Chesterton portrays himself as one who has traveled all around the world, only to have arrived at home again as if it were some new and strange land. "Home" being the traditions of Christian faith. Such a journey may seem unnecessary, but you will agree that same paradox appears in everything from Dorothy's journey in the "Wizard of Oz" to T. S. Eliot in "Little Gidding." It is the way of human kind, according to Chesterton, to seek and to find-even if what is found was "there all along." (A fact echoed in Chesterton's dedication of the book "To My Mother").
Those who read Orthodoxy will travel with Chesterton as guide-which may be the best way to go, because he is an amusing intellectual companion who has trod that way before.
Philip Yancey wrote the foreword to this edition and claims this book transformed his Christian understanding. If that is not enough to tempt you to read it, perhaps this quotation will: "The orthodox church never took the tame course or accepted the conventions; the orthodox church was never respectable... It is easy to be a madman; it is easy to be a heretic. It is always easy to let the age have its head; the difficult thing is to keep one's own." (page 149).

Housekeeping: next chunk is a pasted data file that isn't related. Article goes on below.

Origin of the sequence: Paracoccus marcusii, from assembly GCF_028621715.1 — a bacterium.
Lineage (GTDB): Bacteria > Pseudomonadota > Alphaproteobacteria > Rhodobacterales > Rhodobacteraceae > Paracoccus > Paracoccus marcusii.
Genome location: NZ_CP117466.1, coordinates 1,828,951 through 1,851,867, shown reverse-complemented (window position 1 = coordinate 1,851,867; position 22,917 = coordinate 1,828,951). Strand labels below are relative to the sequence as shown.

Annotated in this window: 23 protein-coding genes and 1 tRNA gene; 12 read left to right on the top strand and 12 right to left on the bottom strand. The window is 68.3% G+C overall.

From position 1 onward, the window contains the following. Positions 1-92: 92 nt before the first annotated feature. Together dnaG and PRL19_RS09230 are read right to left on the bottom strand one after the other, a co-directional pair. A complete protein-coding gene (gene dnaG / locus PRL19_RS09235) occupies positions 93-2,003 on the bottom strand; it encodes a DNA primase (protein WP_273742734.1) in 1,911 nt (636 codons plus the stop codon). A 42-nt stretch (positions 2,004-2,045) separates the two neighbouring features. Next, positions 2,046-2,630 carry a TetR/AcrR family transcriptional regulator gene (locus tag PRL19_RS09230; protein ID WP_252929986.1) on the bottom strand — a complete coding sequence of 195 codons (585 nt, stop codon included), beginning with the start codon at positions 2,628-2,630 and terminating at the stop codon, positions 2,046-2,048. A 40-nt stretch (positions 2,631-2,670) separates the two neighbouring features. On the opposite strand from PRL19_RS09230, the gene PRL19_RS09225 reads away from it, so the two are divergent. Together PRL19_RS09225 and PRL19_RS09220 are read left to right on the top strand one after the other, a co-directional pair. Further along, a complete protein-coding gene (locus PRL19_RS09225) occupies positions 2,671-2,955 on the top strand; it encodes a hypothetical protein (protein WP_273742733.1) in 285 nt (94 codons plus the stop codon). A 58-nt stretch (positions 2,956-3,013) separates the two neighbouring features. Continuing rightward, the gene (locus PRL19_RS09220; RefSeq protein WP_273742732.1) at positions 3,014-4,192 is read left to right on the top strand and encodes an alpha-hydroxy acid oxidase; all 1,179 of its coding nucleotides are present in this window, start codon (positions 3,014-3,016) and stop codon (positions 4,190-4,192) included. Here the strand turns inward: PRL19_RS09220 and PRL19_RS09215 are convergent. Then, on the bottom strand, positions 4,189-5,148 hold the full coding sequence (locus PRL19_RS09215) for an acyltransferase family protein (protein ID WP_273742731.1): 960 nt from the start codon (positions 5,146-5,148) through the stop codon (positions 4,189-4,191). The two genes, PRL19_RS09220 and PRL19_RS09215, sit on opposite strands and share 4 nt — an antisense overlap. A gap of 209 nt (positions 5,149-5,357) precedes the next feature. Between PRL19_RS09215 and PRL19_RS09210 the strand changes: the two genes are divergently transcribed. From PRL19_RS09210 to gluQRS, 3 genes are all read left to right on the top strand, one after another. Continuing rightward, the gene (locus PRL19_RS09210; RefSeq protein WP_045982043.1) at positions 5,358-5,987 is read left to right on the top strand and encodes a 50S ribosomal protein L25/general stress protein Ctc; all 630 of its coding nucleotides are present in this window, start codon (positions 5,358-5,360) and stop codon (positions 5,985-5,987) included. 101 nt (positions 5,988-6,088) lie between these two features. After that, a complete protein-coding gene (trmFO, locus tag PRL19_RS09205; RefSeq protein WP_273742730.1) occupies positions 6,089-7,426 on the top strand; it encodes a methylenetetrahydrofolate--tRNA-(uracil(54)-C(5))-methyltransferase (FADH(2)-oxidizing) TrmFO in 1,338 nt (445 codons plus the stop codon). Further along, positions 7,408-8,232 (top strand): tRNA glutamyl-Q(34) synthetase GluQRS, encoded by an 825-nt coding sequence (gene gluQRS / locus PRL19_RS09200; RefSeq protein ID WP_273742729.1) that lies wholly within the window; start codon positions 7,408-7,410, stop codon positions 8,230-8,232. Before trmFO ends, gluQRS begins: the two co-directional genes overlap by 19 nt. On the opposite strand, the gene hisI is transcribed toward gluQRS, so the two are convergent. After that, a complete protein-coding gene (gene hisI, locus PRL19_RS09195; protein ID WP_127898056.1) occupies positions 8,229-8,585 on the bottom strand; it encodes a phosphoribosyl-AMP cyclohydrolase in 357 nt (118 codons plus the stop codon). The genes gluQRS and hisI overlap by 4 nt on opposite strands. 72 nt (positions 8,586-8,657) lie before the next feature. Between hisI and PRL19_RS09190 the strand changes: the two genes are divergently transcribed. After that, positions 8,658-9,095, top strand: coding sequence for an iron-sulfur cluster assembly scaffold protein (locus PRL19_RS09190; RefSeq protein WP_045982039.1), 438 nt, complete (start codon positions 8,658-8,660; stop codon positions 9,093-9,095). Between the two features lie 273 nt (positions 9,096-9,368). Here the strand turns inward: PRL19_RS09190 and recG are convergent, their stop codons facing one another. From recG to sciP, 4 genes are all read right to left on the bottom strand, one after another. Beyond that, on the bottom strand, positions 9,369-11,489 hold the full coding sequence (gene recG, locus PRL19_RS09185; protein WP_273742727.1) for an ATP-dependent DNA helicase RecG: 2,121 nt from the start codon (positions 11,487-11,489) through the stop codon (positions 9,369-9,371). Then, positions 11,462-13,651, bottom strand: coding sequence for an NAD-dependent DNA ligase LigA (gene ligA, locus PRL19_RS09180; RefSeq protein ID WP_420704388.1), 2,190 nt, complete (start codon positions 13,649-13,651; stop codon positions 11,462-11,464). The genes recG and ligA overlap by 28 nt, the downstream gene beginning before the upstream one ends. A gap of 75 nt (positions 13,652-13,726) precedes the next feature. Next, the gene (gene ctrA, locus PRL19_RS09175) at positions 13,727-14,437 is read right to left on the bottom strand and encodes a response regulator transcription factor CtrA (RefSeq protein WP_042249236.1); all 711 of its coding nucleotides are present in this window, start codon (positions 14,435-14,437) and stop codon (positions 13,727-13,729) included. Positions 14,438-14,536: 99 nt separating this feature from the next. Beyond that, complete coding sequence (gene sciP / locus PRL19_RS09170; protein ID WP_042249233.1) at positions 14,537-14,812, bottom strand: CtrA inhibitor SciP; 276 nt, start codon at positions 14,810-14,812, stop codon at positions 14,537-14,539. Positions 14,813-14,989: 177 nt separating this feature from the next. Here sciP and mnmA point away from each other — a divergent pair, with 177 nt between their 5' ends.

Chesterton has been called been called "the prince of paradox" because his theology is often robed in a light, energetic, rapid-paced and whimsical style. This was brought about to no small degree by his custom of dictating all of his writings. (A custom, we might note, shared by none other than the Apostle Paul).
1 of 1 people found the following review helpful
5.0 out of 5 stars A Defense of Orthodoxy,
(...)The orthodoxy Chesterton speaks of is not the Eastern Christianity but traditional Christian doctrine from even before there was a division in the Church. It is akin to Lewis's Mere Christianity in that it is not in any particular denomination but mainly to be found in the early creeds of the Church which the vast majority of Christians acknowledge as authoritative (e.g., Apostles', Nicene).
In response to those who dismiss Chesterton's views as "unscientific" or "outdated," I answer, as Chesterton might, that a strictly empirical method of acknowledging reality is not defensible on strictly empirical grounds, and to assert such is thoroughly narrow-minded and dogmatic, or something to that effect. Chesterton's treatement of foreign peoples may often be characterized by ill-informed or distorted views, but I cannot recall any malice towards them. In our society so eager to be offended, many often overlook the truths within satire, or satirical writing. As for his views just being an excuse to be contrary, if anything he was seeking to be the same, similar to two thousand years of Christianity. As he famously writes "Tradition is the democracy of the dead."